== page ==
__eq__ on a dict

Steven D'Aprano steve at REMOVETHIScyber.com.au
Tue Jul 12 07:41:46 CEST 2005

On Mon, 11 Jul 2005 13:54:05 +0200, Aaron Bingham wrote:

>> Two dicts are equal if they have the same keys and the same values.
> That is what I would expect, but where is that documented?  Also,
> where is the behavior of the much less obvious dictionary methods
> __ge__, __gt__, __le__, __lt__, and __cmp__ methods documented?
>> In general, you should not call __eq__ directly, but use the == operator
>> instead.
> That is clear enough, the OP was seeking information about the
> behavior of these operators when used with dictionaries.

That wasn't clear from his post at all. If he had explained what he
wanted, I wouldn't have wasted my time explaining what he already knew.

You know, something like "I already know that __eq__ is equivalent to ==,
likewise for the other operators > etc, what I want to know is how are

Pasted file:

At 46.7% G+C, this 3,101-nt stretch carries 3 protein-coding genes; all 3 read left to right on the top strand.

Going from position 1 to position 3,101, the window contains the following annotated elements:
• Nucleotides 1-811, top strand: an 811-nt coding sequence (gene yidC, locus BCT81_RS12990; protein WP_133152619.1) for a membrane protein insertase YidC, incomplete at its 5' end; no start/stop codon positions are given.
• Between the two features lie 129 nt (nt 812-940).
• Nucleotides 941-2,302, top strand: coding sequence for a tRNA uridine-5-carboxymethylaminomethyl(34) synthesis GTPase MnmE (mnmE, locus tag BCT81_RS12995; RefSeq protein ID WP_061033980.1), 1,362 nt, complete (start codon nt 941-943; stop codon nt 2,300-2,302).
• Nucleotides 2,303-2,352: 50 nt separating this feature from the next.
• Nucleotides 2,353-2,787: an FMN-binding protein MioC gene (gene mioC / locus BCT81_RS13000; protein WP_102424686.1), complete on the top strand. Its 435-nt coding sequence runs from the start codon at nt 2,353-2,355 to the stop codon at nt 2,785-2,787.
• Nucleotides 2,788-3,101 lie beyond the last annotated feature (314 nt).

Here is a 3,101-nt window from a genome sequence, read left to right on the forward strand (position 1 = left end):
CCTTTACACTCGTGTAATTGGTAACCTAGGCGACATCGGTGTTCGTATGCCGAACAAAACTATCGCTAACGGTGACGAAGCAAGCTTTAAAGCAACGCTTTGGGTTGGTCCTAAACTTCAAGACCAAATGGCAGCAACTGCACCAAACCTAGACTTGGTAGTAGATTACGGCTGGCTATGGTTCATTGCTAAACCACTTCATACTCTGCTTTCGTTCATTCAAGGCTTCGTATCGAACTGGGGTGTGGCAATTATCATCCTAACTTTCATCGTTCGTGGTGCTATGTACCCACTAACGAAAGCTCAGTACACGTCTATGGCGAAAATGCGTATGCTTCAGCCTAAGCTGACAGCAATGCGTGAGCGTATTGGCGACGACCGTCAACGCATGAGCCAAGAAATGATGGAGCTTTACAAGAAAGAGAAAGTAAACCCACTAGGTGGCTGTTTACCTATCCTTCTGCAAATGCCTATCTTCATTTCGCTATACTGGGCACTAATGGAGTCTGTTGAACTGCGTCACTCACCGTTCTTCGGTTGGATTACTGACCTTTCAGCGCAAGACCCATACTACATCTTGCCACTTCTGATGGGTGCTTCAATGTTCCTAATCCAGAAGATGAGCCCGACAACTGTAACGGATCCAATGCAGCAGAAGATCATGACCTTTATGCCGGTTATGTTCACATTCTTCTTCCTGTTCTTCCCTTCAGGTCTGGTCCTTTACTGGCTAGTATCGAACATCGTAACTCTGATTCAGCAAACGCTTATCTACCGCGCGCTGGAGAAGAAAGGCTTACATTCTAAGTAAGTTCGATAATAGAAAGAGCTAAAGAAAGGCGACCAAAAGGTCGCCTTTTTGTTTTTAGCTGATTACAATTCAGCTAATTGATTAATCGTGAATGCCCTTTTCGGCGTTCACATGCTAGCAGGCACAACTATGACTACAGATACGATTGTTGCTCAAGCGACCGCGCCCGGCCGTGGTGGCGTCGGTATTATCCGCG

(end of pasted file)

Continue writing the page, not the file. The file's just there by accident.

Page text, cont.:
equality, less than, greater than, etc implemented specifically for dicts."

Asking the right question helps. But not in this case, because comparison
of objects is ... confusing. There doesn't seem to be any definitive
answer to the question, not that I have been able to find, although plenty
of hints.

My first thought was the comparisons between dicts is implemented as
comparisons between their items, ie cmp(dictA, dictB) is turned into
cmp(dictA.items(), dictB.items()). But that doesn't seem to be the case:

py> dictA = {None: None, 1:1}
py> dictB = {1: 1}
py> cmp(dictA, dictB)
py> cmp(dictA.items(), dictB.items())

My second thought was that comparison is implemented by first comparing
keys, then values, ie cmp(dictA, dictB) turns into:

order = cmp(dictA.keys(), dictB.keys()) 
if order == 0: # keys are equal
    order = cmp(dictA.values(), dictB.values())
return order

I don't think I can prove it though.


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